- For Teachers
What is your opinion about following: Can a non-native English speaker do proofreading as well (e.g. a translator)? Or do you think that he/she will never be able to spot mistakes and correct sound of English language?
I think they can do it, but their work quality depends on how proficient they are!
A good, diligent non-native proofreader will be better than a poor, sloppy native one. It depends on their level of fluency, their expertise in the area, etc, and many other factors.
I worked for a printing/publishing company in the 1970s, and they preferred non-native speakers for galley proofs. Apparently non-natives did not get distracted by 'reading' the texts; they were just great at spotting typos and physical printing mistakes.
However, the company always employed natives, usually experts in the field, on editing-proofreading.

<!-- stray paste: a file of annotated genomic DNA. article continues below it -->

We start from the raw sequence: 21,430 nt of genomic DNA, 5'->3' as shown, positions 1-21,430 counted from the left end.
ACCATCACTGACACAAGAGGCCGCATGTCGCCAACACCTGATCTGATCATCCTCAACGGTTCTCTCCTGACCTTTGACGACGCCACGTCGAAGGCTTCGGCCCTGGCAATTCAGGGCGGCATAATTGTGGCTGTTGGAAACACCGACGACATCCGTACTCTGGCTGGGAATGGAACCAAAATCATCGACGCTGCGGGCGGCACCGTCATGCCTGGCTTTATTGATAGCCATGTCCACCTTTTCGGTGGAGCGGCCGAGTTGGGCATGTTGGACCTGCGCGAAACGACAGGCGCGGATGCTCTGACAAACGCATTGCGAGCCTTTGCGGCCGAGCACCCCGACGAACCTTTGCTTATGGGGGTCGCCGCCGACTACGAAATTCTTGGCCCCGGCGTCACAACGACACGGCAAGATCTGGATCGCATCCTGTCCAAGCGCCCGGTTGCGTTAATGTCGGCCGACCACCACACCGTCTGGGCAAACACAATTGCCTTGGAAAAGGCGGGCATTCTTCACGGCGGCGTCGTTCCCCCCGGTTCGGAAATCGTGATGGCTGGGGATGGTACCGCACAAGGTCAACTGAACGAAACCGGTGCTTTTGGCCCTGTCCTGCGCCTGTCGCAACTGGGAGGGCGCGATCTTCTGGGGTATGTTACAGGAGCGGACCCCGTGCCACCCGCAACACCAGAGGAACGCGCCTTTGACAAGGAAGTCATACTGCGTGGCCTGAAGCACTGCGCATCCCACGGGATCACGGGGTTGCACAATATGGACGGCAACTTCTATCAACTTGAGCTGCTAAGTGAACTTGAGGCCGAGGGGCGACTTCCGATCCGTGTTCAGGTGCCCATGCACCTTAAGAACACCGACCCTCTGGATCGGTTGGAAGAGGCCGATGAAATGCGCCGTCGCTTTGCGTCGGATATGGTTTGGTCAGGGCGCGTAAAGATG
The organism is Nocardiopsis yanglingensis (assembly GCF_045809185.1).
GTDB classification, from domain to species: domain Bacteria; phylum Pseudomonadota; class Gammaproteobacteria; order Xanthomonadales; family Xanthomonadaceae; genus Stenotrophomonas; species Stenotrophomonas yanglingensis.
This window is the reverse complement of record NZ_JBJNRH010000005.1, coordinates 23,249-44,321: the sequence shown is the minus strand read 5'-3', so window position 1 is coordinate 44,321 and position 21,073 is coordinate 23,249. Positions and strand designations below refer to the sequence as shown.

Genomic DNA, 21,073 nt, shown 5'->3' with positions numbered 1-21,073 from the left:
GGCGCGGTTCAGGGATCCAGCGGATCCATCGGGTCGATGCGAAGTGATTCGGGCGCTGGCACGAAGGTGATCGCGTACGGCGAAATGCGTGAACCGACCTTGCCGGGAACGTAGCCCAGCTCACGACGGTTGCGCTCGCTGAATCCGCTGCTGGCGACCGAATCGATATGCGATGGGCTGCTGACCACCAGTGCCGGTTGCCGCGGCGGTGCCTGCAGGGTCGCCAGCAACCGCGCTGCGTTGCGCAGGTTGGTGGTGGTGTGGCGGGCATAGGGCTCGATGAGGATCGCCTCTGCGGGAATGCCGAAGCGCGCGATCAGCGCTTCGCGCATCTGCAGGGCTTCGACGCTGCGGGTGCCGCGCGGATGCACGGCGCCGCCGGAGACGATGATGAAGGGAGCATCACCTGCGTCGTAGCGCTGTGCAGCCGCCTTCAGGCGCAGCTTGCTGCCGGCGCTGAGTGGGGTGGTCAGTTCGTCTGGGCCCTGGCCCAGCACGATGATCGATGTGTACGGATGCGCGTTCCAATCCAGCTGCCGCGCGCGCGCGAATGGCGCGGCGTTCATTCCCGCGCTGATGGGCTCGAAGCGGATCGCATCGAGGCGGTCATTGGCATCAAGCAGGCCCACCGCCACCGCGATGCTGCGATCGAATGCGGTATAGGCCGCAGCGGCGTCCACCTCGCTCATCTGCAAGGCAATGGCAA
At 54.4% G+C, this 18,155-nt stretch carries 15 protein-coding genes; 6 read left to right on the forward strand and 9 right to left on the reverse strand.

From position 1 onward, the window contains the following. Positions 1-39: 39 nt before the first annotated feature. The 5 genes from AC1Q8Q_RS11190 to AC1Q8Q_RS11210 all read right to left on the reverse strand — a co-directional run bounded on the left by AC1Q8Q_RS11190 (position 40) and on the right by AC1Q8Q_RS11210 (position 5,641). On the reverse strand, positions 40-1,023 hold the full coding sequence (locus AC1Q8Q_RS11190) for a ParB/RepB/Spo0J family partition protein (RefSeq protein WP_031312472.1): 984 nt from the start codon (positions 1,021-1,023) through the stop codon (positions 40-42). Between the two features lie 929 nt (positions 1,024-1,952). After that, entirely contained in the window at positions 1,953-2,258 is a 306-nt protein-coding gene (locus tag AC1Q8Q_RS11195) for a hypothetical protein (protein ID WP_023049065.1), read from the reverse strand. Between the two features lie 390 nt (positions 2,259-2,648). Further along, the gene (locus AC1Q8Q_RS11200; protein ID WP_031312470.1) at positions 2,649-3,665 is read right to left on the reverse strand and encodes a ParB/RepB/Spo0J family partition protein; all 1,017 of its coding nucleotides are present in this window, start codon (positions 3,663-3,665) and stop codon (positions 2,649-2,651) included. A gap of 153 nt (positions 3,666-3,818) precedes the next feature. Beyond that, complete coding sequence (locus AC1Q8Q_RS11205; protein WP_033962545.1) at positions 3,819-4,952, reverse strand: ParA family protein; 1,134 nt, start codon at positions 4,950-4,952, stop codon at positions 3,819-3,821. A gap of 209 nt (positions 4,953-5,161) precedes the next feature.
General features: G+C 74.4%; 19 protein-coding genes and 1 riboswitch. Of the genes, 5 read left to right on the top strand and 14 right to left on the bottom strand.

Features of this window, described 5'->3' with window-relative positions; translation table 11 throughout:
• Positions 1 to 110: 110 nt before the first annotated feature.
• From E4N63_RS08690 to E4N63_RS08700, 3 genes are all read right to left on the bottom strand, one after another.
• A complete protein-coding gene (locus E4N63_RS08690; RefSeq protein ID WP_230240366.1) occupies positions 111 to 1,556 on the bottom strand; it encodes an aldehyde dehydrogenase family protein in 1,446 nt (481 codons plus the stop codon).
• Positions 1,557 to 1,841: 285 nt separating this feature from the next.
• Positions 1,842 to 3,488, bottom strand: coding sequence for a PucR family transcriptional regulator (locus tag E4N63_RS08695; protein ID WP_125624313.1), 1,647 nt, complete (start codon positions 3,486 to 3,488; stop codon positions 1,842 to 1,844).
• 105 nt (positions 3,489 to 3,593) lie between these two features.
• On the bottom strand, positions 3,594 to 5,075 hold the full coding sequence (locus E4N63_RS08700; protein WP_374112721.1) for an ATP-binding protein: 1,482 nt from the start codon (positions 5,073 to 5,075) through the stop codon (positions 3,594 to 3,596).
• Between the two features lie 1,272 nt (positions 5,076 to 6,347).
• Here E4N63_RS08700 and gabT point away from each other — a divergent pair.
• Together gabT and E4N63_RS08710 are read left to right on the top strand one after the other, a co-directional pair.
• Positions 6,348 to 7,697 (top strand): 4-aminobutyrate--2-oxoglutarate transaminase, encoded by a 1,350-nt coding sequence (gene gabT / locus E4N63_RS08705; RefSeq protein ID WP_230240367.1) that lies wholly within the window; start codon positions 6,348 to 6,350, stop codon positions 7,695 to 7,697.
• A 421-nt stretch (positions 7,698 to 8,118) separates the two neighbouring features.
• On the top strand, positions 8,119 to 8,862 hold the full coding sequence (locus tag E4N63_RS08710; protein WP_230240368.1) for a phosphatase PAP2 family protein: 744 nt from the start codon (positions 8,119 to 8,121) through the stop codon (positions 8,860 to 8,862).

A good and attentive non-native speaker will notice grammatical and spelling errors, even poor style and sentence structure, but one area that seems to be extremely difficult is the correct usage of a/the/nothing at all, especially the latter two (definite article or not).
Obviously there are rules and exceptions to the rules that one learns, but in my experience at least, even university professors of English like to have their writing, say, academic articles to be published internationally, double-checked for thes and lack thereof by a native speaker.